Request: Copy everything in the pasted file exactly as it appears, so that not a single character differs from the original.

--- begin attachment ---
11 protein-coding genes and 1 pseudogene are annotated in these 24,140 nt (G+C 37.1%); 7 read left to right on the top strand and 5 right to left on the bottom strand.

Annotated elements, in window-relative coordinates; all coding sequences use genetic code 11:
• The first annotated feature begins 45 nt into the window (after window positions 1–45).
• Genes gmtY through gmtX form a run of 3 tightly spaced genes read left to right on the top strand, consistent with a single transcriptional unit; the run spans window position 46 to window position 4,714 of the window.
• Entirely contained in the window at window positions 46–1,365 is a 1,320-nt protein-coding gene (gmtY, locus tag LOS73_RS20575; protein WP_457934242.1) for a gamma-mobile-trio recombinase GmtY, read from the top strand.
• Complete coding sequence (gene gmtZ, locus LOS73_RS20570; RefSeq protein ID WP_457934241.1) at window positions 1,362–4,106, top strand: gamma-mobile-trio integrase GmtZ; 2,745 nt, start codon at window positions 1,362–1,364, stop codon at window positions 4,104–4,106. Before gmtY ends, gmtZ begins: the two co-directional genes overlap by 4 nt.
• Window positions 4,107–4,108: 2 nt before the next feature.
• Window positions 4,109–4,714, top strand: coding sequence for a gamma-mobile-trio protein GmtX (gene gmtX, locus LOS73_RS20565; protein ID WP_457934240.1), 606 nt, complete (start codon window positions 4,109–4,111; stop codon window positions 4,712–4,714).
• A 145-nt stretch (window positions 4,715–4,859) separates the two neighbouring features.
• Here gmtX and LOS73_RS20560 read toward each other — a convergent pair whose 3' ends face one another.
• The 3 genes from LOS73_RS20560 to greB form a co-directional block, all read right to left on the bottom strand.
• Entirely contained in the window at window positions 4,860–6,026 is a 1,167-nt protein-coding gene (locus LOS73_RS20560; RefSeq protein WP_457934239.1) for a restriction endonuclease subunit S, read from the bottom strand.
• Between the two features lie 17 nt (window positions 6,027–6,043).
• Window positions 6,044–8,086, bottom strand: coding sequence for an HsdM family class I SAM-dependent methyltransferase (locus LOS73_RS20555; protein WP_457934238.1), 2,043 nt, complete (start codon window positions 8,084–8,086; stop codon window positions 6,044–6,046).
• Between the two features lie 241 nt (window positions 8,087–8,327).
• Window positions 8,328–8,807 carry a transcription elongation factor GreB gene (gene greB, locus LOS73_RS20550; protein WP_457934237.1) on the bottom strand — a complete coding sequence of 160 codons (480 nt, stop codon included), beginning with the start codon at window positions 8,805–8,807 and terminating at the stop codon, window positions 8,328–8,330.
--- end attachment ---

11 protein-coding genes and 1 pseudogene are annotated in these 24,140 nt (G+C 37.1%); 7 read left to right on the top strand and 5 right to left on the bottom strand.

Annotated elements, in window-relative coordinates; all coding sequences use genetic code 11:
• The first annotated feature begins 45 nt into the window (after window positions 1–45).
• Genes gmtY through gmtX form a run of 3 tightly spaced genes read left to right on the top strand, consistent with a single transcriptional unit; the run spans window position 46 to window position 4,714 of the window.
• Entirely contained in the window at window positions 46–1,365 is a 1,320-nt protein-coding gene (gmtY, locus tag LOS73_RS20575; protein WP_457934242.1) for a gamma-mobile-trio recombinase GmtY, read from the top strand.
• Complete coding sequence (gene gmtZ, locus LOS73_RS20570; RefSeq protein ID WP_457934241.1) at window positions 1,362–4,106, top strand: gamma-mobile-trio integrase GmtZ; 2,745 nt, start codon at window positions 1,362–1,364, stop codon at window positions 4,104–4,106. Before gmtY ends, gmtZ begins: the two co-directional genes overlap by 4 nt.
• Window positions 4,107–4,108: 2 nt before the next feature.
• Window positions 4,109–4,714, top strand: coding sequence for a gamma-mobile-trio protein GmtX (gene gmtX, locus LOS73_RS20565; protein ID WP_457934240.1), 606 nt, complete (start codon window positions 4,109–4,111; stop codon window positions 4,712–4,714).
• A 145-nt stretch (window positions 4,715–4,859) separates the two neighbouring features.
• Here gmtX and LOS73_RS20560 read toward each other — a convergent pair whose 3' ends face one another.
• The 3 genes from LOS73_RS20560 to greB form a co-directional block, all read right to left on the bottom strand.
• Entirely contained in the window at window positions 4,860–6,026 is a 1,167-nt protein-coding gene (locus LOS73_RS20560; RefSeq protein WP_457934239.1) for a restriction endonuclease subunit S, read from the bottom strand.
• Between the two features lie 17 nt (window positions 6,027–6,043).
• Window positions 6,044–8,086, bottom strand: coding sequence for an HsdM family class I SAM-dependent methyltransferase (locus LOS73_RS20555; protein WP_457934238.1), 2,043 nt, complete (start codon window positions 8,084–8,086; stop codon window positions 6,044–6,046).
• Between the two features lie 241 nt (window positions 8,087–8,327).
• Window positions 8,328–8,807 carry a transcription elongation factor GreB gene (gene greB, locus LOS73_RS20550; protein WP_457934237.1) on the bottom strand — a complete coding sequence of 160 codons (480 nt, stop codon included), beginning with the start codon at window positions 8,805–8,807 and terminating at the stop codon, window positions 8,328–8,330.